Seasonal wetlands in the Pacific coast of Costa Rica and Nicaragua: Environmental characterisation and conservation state Artículo académico uri icon


  • On the Pacific coast of Nicaragua and Costa Rica, rainfall patterns and clay-rich soils allow the development of extensive wetlands. These environments constitute unique habitats for the maintenance of aquatic biodiversity and provide significant ecological services to the surrounding seasonal dry forest. Despite these benefits, wetlands have been severely reduced in the last four decades, and little information is available on their biology and current conservation status. Here, we describe the main limnological traits of 30 sites representing different types of wetlands from four distinct physiographic regions: Tempisque River Lower Basin; Tempisque River Middle Basin; Delta del Estero Real River; and the Oriental Region of Nicaragua. At each site, samples were taken at the beginning (infilling phase), middle (maximum flooded areas) and end (desiccation phase) of the 2010 hydrological cycle. We analysed a set of water parameters (depth, temperature, pH, conductivity, dissolved oxygen, major ions and nutrient concentrations) and biological parameters (shoreline vegetation, chlorophyll a, macrophyte cover) and assessed the conservation status of wetlands using the Index of the State of Conservation of Shallow Lentic Ecosystems (ECELS). In most sites, the water was relatively clear with near basic pH-values, low conductivity, and low levels of dissolved oxygen, nitrates, nitrites, phosphates and sulphates. Chlorophyll a and alkalinity varied through the season and among regions. Ion concentrations were generally low in most wetlands except for those close to estuarine and marine coastal areas. A total of 49 taxa of aquatic plants were found in the study sites, the most common being the emergent Typha domingensis and Thalia geniculata, and the floating Pistia stratiotes and Eichhornia crassipes. Wetlands within the same region exhibited great similarity in their aquatic plant communities but not necessarily in their physicochemical attributes. According to the ECELS index, wetlands could be ranked from medium to good quality, although most of them are threatened by anthropogenic impacts, including those protected at Delta del Estero Real Nature Reserve (Nicaragua) and Palo Verde National Park (Costa Rica).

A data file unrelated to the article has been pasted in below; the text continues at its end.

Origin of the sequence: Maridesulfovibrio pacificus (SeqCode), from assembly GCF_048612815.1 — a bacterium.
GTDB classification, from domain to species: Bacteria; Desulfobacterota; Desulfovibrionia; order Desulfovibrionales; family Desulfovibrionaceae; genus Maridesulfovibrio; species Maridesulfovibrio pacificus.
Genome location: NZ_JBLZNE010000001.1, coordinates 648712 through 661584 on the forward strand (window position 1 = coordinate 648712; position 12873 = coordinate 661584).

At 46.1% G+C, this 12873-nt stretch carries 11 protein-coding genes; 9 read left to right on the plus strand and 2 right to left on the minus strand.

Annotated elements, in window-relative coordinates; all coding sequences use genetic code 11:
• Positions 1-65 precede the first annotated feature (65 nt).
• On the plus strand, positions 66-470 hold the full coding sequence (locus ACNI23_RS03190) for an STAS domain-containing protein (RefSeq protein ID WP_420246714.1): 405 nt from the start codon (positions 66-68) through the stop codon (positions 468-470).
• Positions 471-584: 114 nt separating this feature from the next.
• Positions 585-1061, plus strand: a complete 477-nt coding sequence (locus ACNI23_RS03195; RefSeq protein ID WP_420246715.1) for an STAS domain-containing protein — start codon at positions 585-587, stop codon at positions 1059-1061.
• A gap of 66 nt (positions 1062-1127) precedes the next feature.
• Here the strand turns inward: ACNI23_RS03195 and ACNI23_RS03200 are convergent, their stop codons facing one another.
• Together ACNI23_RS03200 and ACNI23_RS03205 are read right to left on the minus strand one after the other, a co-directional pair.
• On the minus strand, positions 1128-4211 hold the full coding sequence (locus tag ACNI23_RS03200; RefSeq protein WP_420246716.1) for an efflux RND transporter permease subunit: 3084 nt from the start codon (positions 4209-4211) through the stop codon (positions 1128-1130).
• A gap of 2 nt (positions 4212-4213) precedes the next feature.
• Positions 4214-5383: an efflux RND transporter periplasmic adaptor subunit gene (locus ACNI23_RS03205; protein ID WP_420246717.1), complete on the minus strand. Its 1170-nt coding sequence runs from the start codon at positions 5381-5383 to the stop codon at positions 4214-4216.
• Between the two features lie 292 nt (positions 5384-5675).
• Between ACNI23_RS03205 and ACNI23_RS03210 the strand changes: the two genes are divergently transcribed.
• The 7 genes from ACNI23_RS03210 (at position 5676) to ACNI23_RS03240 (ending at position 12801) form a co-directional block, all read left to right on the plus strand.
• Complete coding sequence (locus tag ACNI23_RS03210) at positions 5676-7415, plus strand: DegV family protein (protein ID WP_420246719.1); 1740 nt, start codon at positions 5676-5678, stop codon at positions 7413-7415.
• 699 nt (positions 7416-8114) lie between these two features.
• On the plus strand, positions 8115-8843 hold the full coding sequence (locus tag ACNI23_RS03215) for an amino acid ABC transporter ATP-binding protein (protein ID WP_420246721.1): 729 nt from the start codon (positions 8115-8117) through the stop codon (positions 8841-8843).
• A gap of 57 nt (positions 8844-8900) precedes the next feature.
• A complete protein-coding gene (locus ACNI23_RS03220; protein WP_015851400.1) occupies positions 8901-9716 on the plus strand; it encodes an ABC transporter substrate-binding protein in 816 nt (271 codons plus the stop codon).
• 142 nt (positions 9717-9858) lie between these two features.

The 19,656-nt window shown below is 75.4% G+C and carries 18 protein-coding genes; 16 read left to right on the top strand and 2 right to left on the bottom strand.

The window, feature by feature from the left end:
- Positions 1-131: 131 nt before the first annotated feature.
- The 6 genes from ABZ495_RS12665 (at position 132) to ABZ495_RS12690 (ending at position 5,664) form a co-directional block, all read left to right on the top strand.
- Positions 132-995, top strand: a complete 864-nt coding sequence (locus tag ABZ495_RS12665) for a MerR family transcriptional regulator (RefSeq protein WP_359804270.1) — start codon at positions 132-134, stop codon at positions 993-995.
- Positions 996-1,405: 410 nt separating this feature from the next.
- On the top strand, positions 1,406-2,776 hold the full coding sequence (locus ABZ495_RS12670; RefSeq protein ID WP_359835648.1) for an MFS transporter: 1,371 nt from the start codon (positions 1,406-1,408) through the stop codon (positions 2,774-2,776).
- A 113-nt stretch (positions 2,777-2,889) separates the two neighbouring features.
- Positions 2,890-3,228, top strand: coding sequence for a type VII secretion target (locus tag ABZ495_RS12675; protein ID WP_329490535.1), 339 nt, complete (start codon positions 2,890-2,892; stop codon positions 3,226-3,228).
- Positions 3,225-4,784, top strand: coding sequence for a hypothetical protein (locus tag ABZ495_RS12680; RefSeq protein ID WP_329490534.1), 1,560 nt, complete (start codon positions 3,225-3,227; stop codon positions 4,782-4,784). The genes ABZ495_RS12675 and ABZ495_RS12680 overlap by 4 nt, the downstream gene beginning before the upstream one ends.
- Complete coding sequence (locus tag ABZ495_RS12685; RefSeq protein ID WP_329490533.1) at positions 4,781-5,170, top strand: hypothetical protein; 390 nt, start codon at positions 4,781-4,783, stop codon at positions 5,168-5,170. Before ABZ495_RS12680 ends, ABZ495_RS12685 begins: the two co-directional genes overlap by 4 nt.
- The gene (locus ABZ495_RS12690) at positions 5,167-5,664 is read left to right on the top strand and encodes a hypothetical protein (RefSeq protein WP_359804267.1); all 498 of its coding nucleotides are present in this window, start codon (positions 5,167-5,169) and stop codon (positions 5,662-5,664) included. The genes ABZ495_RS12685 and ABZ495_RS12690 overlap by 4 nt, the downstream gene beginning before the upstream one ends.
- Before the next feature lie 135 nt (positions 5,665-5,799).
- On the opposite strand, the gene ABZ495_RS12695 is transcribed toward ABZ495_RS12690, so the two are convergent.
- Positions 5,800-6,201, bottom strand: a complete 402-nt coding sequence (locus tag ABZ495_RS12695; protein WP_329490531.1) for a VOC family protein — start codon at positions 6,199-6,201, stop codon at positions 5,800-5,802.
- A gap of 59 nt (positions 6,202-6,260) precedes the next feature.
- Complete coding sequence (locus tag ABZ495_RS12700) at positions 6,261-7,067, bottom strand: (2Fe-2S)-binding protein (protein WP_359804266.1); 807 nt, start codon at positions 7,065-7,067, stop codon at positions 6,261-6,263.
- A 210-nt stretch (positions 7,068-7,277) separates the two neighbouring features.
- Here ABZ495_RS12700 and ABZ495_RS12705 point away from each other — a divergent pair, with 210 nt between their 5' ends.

fecha de publicación

  • 2015

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